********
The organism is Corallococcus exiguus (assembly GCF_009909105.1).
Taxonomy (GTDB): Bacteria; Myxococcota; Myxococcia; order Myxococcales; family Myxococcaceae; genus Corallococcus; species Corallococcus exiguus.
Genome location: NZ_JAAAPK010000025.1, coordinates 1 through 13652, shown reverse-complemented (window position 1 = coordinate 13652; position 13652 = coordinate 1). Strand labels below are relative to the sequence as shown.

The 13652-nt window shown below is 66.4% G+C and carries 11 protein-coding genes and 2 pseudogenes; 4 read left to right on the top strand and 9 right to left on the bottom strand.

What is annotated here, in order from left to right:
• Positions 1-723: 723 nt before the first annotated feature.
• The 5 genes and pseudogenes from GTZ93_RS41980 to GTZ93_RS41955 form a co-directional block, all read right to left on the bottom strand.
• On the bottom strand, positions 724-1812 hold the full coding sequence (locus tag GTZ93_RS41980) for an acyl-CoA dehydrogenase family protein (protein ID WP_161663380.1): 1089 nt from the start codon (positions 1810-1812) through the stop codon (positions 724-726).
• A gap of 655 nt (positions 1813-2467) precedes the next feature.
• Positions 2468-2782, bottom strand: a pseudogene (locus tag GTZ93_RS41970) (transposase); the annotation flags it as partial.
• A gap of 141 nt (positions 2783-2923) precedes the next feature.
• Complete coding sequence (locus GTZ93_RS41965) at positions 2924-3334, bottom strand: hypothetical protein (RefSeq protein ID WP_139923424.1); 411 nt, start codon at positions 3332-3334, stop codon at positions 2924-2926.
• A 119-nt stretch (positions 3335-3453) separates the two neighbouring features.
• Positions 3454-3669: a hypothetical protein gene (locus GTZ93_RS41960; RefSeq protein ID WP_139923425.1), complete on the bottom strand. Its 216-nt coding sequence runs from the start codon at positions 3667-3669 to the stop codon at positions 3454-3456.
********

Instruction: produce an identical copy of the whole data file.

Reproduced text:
The organism is Corallococcus exiguus (assembly GCF_009909105.1).
Taxonomy (GTDB): Bacteria; Myxococcota; Myxococcia; order Myxococcales; family Myxococcaceae; genus Corallococcus; species Corallococcus exiguus.
Genome location: NZ_JAAAPK010000025.1, coordinates 1 through 13652, shown reverse-complemented (window position 1 = coordinate 13652; position 13652 = coordinate 1). Strand labels below are relative to the sequence as shown.

The 13652-nt window shown below is 66.4% G+C and carries 11 protein-coding genes and 2 pseudogenes; 4 read left to right on the top strand and 9 right to left on the bottom strand.

What is annotated here, in order from left to right:
• Positions 1-723: 723 nt before the first annotated feature.
• The 5 genes and pseudogenes from GTZ93_RS41980 to GTZ93_RS41955 form a co-directional block, all read right to left on the bottom strand.
• On the bottom strand, positions 724-1812 hold the full coding sequence (locus tag GTZ93_RS41980) for an acyl-CoA dehydrogenase family protein (protein ID WP_161663380.1): 1089 nt from the start codon (positions 1810-1812) through the stop codon (positions 724-726).
• A gap of 655 nt (positions 1813-2467) precedes the next feature.
• Positions 2468-2782, bottom strand: a pseudogene (locus tag GTZ93_RS41970) (transposase); the annotation flags it as partial.
• A gap of 141 nt (positions 2783-2923) precedes the next feature.
• Complete coding sequence (locus GTZ93_RS41965) at positions 2924-3334, bottom strand: hypothetical protein (RefSeq protein ID WP_139923424.1); 411 nt, start codon at positions 3332-3334, stop codon at positions 2924-2926.
• A 119-nt stretch (positions 3335-3453) separates the two neighbouring features.
• Positions 3454-3669: a hypothetical protein gene (locus GTZ93_RS41960; RefSeq protein ID WP_139923425.1), complete on the bottom strand. Its 216-nt coding sequence runs from the start codon at positions 3667-3669 to the stop codon at positions 3454-3456.